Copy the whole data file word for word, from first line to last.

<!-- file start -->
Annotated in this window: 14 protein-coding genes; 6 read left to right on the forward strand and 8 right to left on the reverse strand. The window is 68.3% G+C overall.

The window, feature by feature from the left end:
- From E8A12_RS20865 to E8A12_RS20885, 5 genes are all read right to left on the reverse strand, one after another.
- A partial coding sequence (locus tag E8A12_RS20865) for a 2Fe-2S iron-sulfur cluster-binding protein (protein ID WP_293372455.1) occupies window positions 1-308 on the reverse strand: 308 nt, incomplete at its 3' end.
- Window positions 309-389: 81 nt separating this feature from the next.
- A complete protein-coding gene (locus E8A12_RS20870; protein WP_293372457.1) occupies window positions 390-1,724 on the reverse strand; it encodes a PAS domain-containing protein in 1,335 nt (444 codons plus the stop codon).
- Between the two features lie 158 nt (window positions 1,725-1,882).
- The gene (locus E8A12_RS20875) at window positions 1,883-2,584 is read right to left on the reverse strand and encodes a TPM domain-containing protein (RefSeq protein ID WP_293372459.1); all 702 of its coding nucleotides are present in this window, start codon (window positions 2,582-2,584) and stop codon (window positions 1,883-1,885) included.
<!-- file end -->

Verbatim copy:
Annotated in this window: 14 protein-coding genes; 6 read left to right on the forward strand and 8 right to left on the reverse strand. The window is 68.3% G+C overall.

The window, feature by feature from the left end:
- From E8A12_RS20865 to E8A12_RS20885, 5 genes are all read right to left on the reverse strand, one after another.
- A partial coding sequence (locus tag E8A12_RS20865) for a 2Fe-2S iron-sulfur cluster-binding protein (protein ID WP_293372455.1) occupies window positions 1-308 on the reverse strand: 308 nt, incomplete at its 3' end.
- Window positions 309-389: 81 nt separating this feature from the next.
- A complete protein-coding gene (locus E8A12_RS20870; protein WP_293372457.1) occupies window positions 390-1,724 on the reverse strand; it encodes a PAS domain-containing protein in 1,335 nt (444 codons plus the stop codon).
- Between the two features lie 158 nt (window positions 1,725-1,882).
- The gene (locus E8A12_RS20875) at window positions 1,883-2,584 is read right to left on the reverse strand and encodes a TPM domain-containing protein (RefSeq protein ID WP_293372459.1); all 702 of its coding nucleotides are present in this window, start codon (window positions 2,582-2,584) and stop codon (window positions 1,883-1,885) included.